I’m not a shooter guy — and Splatoon is no shooter, at least not in the conventional sense.(To fall back on an earlier borrowed analogy, it’s to shooters what Super Mario Kart was to racing games — sort of.
Everything about Splatoon is unconventional. Hardcore gamergate-style bro gamers who fancy themselves digital warriors-in-waiting may decry it as juvenile or silly, but that usually stems from the assumption that a game of this kind, with people running around and trying to hit each other with things, needs to have R-rated hyper-realism and voice chat to be generally entertaining. Splatoon delivers the goods, if in a very different kind of package: As an “Inkling,” a species of squid that can morph at will into a young humanoid, you aren’t focused on shooting the enemy (although you can), but rather on covering as much of the battlefield as possible with your team’s shade of ink before the opposing side can do the same. It’s strategically demanding, and addicting.
Mechanics and tactics aside, even the marketing for Splatoon has been revolutionary, for today’s Nintendo anyway. (They’ve done some pretty clever and subversive things to advertise their games in the past, after all.) But that edgy strategy took a back seat to a tamer bandwagon approach that aimed at converting non-gamers into casual gamers back in the Wii days.
In the latest update ahead of this past weekend’s second “Splatfest” event (go team Roller Coaster, woo!), one of the new weapons was the N-ZAP ’89, a variation on the N-ZAP ’85, which itself was based on the Zapper light-gun accessory for the original Nintendo Entertainment System. The 1985 version of the Zapper was a “realistic” grey and white, while the 1989 re-issue added a bright neon orange to make it look less like a real gun.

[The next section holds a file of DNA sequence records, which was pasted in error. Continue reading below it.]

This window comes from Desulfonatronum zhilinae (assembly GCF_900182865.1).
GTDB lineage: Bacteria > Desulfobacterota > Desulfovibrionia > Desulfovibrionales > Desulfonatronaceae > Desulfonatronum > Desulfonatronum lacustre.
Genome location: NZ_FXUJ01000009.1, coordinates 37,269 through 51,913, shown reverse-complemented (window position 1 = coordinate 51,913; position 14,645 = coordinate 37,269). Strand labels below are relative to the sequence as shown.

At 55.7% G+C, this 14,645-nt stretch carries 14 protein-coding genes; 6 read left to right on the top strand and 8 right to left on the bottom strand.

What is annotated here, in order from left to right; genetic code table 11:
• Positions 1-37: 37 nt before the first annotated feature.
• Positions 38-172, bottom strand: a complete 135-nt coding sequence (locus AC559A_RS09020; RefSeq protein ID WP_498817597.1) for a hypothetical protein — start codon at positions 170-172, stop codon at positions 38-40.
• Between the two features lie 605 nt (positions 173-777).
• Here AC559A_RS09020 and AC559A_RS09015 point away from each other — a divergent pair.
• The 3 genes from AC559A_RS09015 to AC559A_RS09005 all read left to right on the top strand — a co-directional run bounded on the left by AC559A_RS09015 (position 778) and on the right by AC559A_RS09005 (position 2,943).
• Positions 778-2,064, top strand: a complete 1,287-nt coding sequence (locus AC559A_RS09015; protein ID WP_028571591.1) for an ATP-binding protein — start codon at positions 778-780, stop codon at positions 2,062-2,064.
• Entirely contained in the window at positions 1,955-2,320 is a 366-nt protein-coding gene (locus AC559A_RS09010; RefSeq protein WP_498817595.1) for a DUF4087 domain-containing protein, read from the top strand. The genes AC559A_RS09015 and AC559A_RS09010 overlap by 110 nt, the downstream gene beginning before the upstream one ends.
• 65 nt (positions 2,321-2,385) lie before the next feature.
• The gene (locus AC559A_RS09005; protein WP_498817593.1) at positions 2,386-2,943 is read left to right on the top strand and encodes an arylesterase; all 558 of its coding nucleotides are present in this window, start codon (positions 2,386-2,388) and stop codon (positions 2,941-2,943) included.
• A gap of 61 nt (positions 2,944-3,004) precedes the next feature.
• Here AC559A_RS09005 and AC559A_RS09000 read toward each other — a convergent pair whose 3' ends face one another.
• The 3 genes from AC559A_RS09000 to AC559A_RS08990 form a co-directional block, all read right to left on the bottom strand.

Continuing in this self-referential mode, a recent course description by the game’s “Inkopolis News” presenters Callie and Marie referenced both the original Pokemon GameBoy game (“super effective!”) and the Pokemon cartoon theme song (“the very best, like no one ever was!”). And never mind the names Callie and Marie — a riff on calamari that I didn’t even get until it dawned on me last week. It’s one of the little touches that show’s the thought that went into this game’s overall experience.
The biggest drawback to Splatoon in my house so far has been no any of these things, but something even more maddening and elemental than graphics or interteam communication challenges. It’s that my son and I can’t play the game’s core online “Turf War” mode together using the same Wii U — a result of the importance of the GamePad’s touchscreen to each individual player. I’m not sure this is something that will ever change, and the two-player Dojo’s balloon battles just don’t cut it; we want Turf War! The ink must flow …
It’s these Spatfests that show Nintendo is aware of an image problem and going to great lengths to do something about it, but not by just throwing stuff on the wall and seeing what sticks, and not by, well, not being Nintendo.
Much has been made of Nintendo’s recent struggles in the Console Wars and how it needs to “do better” and “keep up” with the PlayStations and Xboxes. But Nintendo hasn’t failed because it’s mission isn’t to outdo anyone or even to sell games — its mission is to make games, and it’s always done so in surprising and, yes, sometimes perplexing ways. The moment it stops doing that and starts doing what everyone else does just because that’s what they’re doing now — up to and including delivering broken games that doesn’t work, like others we could mention — that will be the moment Nintendo fails, and dies.
In the words of Callie and Marie: “Stay fresh!”
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